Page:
Best test of Special Relativity

Precision tests of the isotropy of the speed of light (Michelson-Morley test)


Here are some media responses to our experiments



Videoclip about cryogenic resonators and the OPTIS project (in German).


Nature - Back to the future


Newsticker Bild der Wissenschaft (in German)


Deutschlandfunk, Sendung vom 5.7.2002 (in German)


Physik in unserer Zeit 2/2002,53


AIP News:

A NEW LIMIT ON THE OVERALL VALIDITY OF SPECIAL RELATIVITY has been established by a group of physicists the University of Konstanz (Germany) quantum optics lab in collaboration with the University of Düsseldorf. In a sense this is the highest accuracy overall test of special relativity, a pillar of modern physics. One of the principles of relativity theory is that the velocity of light, c, will be the same as measured by all observers. Thus, for example, an observer on a train moving very quickly toward a signal lamp will record the same light speed as an observer at rest next to the train tracks; the velocity of the train does not in any make the apparent light speed any greater. In a Michelson- Morley-type experiment (MM) the universality of observed light speed is demonstrated by comparing light beams moving in different directions.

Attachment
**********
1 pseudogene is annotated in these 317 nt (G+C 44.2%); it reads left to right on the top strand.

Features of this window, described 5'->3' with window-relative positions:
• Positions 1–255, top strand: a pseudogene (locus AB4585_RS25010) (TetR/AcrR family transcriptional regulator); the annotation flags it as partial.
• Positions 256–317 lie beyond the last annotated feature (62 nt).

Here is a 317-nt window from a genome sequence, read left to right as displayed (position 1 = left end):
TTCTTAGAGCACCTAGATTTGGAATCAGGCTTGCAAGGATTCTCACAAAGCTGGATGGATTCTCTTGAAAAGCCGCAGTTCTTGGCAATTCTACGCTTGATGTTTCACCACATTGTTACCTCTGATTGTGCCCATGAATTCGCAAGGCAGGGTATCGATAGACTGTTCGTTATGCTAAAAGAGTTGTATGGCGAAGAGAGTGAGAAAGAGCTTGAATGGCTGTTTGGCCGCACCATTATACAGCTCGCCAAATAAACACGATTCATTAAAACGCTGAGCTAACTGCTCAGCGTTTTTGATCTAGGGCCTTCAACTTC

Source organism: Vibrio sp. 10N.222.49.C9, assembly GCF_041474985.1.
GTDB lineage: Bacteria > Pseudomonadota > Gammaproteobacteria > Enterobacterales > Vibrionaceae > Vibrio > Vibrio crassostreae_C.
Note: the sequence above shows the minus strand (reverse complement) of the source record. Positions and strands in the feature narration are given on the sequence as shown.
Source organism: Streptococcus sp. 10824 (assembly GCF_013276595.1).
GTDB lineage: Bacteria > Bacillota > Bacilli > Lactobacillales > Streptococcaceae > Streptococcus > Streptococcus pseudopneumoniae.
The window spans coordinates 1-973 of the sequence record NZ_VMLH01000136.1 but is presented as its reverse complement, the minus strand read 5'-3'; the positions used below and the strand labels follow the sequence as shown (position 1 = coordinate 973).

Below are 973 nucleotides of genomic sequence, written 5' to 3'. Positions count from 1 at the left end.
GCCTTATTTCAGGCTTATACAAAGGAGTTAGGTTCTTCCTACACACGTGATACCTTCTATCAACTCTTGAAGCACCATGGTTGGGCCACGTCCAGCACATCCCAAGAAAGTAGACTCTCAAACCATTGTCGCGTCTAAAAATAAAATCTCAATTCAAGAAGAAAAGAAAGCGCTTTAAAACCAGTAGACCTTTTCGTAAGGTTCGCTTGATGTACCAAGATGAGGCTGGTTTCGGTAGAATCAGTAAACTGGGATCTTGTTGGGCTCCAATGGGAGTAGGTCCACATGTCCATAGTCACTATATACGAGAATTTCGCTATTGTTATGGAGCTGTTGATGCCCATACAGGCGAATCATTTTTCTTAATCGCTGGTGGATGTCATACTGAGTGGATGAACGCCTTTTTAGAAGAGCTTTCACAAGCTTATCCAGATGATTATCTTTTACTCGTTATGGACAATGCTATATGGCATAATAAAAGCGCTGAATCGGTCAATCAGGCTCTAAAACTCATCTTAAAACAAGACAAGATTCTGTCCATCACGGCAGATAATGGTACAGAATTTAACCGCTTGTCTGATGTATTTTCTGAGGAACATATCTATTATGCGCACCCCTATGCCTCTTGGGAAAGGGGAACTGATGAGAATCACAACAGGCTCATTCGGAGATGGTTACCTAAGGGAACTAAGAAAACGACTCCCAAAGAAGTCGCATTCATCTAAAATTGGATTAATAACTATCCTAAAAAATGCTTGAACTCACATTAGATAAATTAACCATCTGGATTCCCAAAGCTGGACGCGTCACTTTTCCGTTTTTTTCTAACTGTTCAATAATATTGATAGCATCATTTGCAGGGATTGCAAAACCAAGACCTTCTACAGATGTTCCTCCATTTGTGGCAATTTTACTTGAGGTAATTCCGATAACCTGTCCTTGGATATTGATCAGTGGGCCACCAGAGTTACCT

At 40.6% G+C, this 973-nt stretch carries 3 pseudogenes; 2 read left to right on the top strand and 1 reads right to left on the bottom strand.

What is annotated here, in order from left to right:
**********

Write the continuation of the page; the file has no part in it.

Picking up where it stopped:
In another class of experiments, called Kennedy-Thorndike tests (KT), one tests that c does not depend on the velocity of the laboratory. Since present MM precision is higher than the best KT precision, the Konstanz researchers aimed for a better KT test as a way of confirming, to a new level of accuracy, that c is independent of both the speed and direction of the lab. Basically they keep watch over a set of standing light waves in a chilled cavity over a 190 day period, during which the Earth traces out more than one half of its orbit around the sun, altering the velocity of the "lab" by an amount equal to 60 km/sec. If c were to vary with lab speed, then the standing waves (constantly compared to a highly stable atomic clock) would fall out of tune with the cavity; the cavity itself, made of sapphire, has very little thermal expansion at a temperature of 4 K, and could be counted upon to keep its shape. In this way the stability of the resonance frequency translated into a three-fold improvement in accuracy over past KT experiments. A 100-fold improvement in the near future is anticipated. (Achim Peters, 49- 7531-88-3823,; Holger Mueller, (Braxmaier et al., Physical Review Letters, 7 January 2002; see also